A Department for Education minister has said he is going to look at whether IGCSEs are being used by private schools as an unfair "loophole" to get their pupils university places.
Chris Skidmore, the universities minister, said the DfE had the power to review the admissions criteria used by universities.
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"IGCSE" is a term used as shorthand for a family of alternative key stage 4 qualifications that are provided by a number of exam boards.
State schools used to take IGCSEs until a decision was made by the government in 2014 to remove the qualifications from official league tables. However, many private schools continue to use them.
Easier than GCSEs?
Questions have been raised about the fairness of this system, with some claiming IGCSEs are easier than new GCSEs,which were deliberately designed to be tougher than their predecessors. An analysis by FFT Education Datalab in January suggested that IGCSEs were not graded as severely as reformed GCSEs.
And a Tes investigation in August found that found some universities were offering relatively lower requirements for alphabetically graded IGCSEs than for the numerically graded reformed GCSEs.
Appearing before the Commons Education Select Committee this morning, Mr Skidmore was questioned by the Labour MP Lucy Powell, who has been a vocal critic of IGCSEs.
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She asked him about the "perceived unfairness" of IGCSEs, and said universities were "not distinguishing" between the qualification and GCSEs, even though key stage 4 qualifications are a "big part" of how offers are made.
Ms Powell said: "Do you think that is something that more guidance should be issued on?"
The minister replied: “I wasn’t actually aware of that specific issue, so thank you for raising it with me."
Mr Skidmore said the government had the "opportunity to look at and review admissions criteria", pointing out that the education secretary Damian Hinds had asked the Office for Students to review the use of so-called "conditional unconditional" offers.
"Working with Ucas, I think it’s important that we do maintain that if there are loopholes that they are closed," he added. "So I’ll definitely go away and look at that.”
In March, the chair of Ofqual, Roger Taylor, said that the current situation with IGCSEs was a "problem" and "not really conducive to public trust in the examination system".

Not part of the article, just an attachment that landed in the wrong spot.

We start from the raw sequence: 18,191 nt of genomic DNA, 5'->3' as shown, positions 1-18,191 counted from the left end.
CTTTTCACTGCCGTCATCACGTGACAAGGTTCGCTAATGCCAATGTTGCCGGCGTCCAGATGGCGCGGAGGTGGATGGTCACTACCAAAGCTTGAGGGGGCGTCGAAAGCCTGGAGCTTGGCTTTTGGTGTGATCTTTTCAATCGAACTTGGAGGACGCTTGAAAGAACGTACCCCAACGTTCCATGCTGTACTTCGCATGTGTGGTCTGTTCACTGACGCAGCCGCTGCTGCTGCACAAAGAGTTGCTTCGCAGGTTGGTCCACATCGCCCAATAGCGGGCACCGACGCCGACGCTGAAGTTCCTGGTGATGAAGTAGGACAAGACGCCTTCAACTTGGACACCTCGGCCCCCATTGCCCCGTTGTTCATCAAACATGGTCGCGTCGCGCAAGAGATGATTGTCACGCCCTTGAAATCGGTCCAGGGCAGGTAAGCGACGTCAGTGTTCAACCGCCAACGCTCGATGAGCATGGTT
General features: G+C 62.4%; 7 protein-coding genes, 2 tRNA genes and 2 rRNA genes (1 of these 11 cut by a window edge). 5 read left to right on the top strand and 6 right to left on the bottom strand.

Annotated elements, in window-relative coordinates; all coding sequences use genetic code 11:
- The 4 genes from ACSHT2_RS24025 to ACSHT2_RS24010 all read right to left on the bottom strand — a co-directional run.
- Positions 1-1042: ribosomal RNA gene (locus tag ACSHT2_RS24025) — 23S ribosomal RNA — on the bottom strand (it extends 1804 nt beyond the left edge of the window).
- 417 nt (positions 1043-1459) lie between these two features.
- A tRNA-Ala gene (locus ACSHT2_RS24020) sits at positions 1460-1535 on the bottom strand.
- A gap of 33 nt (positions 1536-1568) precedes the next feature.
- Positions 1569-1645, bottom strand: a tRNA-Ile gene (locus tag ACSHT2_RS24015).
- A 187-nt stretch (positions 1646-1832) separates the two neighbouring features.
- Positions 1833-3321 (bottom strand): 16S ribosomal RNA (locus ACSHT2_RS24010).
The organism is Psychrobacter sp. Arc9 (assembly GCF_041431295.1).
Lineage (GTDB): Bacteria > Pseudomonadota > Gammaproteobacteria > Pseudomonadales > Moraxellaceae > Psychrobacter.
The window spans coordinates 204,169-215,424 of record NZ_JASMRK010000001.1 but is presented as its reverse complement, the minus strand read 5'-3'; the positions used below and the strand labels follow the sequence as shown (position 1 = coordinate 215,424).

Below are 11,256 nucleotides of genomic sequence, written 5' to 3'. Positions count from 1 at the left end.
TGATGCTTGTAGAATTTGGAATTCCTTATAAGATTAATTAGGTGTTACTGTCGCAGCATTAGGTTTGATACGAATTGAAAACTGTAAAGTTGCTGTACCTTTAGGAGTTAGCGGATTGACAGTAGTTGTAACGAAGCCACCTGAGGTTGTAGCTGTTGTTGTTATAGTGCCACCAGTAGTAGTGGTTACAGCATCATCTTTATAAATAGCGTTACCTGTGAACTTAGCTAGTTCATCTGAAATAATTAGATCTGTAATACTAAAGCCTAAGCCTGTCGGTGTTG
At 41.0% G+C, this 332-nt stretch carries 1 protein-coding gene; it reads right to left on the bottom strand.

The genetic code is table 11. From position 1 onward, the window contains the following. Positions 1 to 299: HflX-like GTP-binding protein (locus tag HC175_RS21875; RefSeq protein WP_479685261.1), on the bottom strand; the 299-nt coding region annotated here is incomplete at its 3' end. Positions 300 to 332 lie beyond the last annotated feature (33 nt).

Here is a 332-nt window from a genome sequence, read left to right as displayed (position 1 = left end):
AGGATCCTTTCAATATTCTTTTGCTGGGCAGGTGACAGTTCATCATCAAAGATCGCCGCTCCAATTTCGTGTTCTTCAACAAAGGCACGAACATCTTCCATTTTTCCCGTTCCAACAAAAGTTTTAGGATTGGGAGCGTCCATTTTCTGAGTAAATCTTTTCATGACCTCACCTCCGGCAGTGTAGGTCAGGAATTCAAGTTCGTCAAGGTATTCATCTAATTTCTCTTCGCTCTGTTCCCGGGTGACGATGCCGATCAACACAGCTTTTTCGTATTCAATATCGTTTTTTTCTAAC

While Ofqual did not believe them to be "systematically easier" than GCSEs, he said they are "not comparable and they are not regulated in the same way, which means that a particular subject in a particular year will be easier".
However, others have defended the "challenge and content" of the qualification.
The exam boards that provide IGCSEs dispute the suggestion that they are an “easier” qualification. They argue that while GCSEs were reformed by the government to make them tougher, these reforms actually brought the GCSE standard closer to the IGCSE.
They also say they have processes in place to peg the difficulty of the IGCSE to GCSEs.
A spokesperson for Cambridge International said: “Cambridge IGCSE is the same standard as GCSE. Recent research shows that students achieve the same results whether they take Cambridge IGCSE or GCSE.
“The analysis which the select committee has been referred to has been corrected as a matter of public record. As a matter of course universities use qualifications which are different but entirely comparable. They are supported in this work with annual data from NARIC [National Academic Recognition Information Centre] which enables universities to compare qualifications from around the world. NARIC found Cambridge IGCSE to be comparable to GCSE.”
Barnaby Lenon, chair of the Independent Schools Council and former head of Harrow School, has said the suggestion that private schools are using IGCSEs to game university admissions is “ludicrous”.
Last summer, he told Tes: “I know there are no heads sitting around saying, ‘Ha, ha, ha, we’re doing the easier exams.’ That is utter nonsense.”